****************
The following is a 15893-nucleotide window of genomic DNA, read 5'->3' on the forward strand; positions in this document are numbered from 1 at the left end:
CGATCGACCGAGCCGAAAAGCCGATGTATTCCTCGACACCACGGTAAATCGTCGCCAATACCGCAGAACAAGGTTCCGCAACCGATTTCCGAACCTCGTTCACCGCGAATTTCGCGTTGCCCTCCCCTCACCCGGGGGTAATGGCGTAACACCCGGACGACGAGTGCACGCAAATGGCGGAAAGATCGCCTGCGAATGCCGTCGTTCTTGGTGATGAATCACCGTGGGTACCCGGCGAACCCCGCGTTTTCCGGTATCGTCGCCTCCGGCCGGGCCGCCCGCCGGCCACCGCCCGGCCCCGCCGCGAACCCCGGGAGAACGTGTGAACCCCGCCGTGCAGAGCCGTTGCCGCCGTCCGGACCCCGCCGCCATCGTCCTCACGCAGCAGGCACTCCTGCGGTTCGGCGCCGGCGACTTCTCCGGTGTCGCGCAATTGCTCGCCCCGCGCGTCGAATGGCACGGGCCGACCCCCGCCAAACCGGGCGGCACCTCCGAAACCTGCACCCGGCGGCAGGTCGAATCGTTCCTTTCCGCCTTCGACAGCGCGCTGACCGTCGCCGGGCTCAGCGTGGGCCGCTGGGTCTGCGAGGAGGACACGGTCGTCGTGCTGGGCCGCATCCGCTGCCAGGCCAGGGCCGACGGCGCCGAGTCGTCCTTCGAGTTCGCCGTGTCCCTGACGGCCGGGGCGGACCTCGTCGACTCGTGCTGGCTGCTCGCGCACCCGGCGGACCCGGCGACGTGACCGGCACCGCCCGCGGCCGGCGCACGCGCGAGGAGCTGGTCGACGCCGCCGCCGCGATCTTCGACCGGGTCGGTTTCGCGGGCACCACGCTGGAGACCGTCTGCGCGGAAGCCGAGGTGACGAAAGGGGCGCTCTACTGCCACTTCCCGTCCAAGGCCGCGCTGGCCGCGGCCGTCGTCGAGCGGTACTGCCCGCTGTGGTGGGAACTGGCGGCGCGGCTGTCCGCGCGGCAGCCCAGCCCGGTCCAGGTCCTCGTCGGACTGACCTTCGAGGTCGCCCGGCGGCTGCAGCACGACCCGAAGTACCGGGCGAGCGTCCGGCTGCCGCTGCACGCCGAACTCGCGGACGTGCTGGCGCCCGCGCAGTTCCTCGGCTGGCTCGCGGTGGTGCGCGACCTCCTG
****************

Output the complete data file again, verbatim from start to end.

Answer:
The following is a 15893-nucleotide window of genomic DNA, read 5'->3' on the forward strand; positions in this document are numbered from 1 at the left end:
CGATCGACCGAGCCGAAAAGCCGATGTATTCCTCGACACCACGGTAAATCGTCGCCAATACCGCAGAACAAGGTTCCGCAACCGATTTCCGAACCTCGTTCACCGCGAATTTCGCGTTGCCCTCCCCTCACCCGGGGGTAATGGCGTAACACCCGGACGACGAGTGCACGCAAATGGCGGAAAGATCGCCTGCGAATGCCGTCGTTCTTGGTGATGAATCACCGTGGGTACCCGGCGAACCCCGCGTTTTCCGGTATCGTCGCCTCCGGCCGGGCCGCCCGCCGGCCACCGCCCGGCCCCGCCGCGAACCCCGGGAGAACGTGTGAACCCCGCCGTGCAGAGCCGTTGCCGCCGTCCGGACCCCGCCGCCATCGTCCTCACGCAGCAGGCACTCCTGCGGTTCGGCGCCGGCGACTTCTCCGGTGTCGCGCAATTGCTCGCCCCGCGCGTCGAATGGCACGGGCCGACCCCCGCCAAACCGGGCGGCACCTCCGAAACCTGCACCCGGCGGCAGGTCGAATCGTTCCTTTCCGCCTTCGACAGCGCGCTGACCGTCGCCGGGCTCAGCGTGGGCCGCTGGGTCTGCGAGGAGGACACGGTCGTCGTGCTGGGCCGCATCCGCTGCCAGGCCAGGGCCGACGGCGCCGAGTCGTCCTTCGAGTTCGCCGTGTCCCTGACGGCCGGGGCGGACCTCGTCGACTCGTGCTGGCTGCTCGCGCACCCGGCGGACCCGGCGACGTGACCGGCACCGCCCGCGGCCGGCGCACGCGCGAGGAGCTGGTCGACGCCGCCGCCGCGATCTTCGACCGGGTCGGTTTCGCGGGCACCACGCTGGAGACCGTCTGCGCGGAAGCCGAGGTGACGAAAGGGGCGCTCTACTGCCACTTCCCGTCCAAGGCCGCGCTGGCCGCGGCCGTCGTCGAGCGGTACTGCCCGCTGTGGTGGGAACTGGCGGCGCGGCTGTCCGCGCGGCAGCCCAGCCCGGTCCAGGTCCTCGTCGGACTGACCTTCGAGGTCGCCCGGCGGCTGCAGCACGACCCGAAGTACCGGGCGAGCGTCCGGCTGCCGCTGCACGCCGAACTCGCGGACGTGCTGGCGCCCGCGCAGTTCCTCGGCTGGCTCGCGGTGGTGCGCGACCTCCTG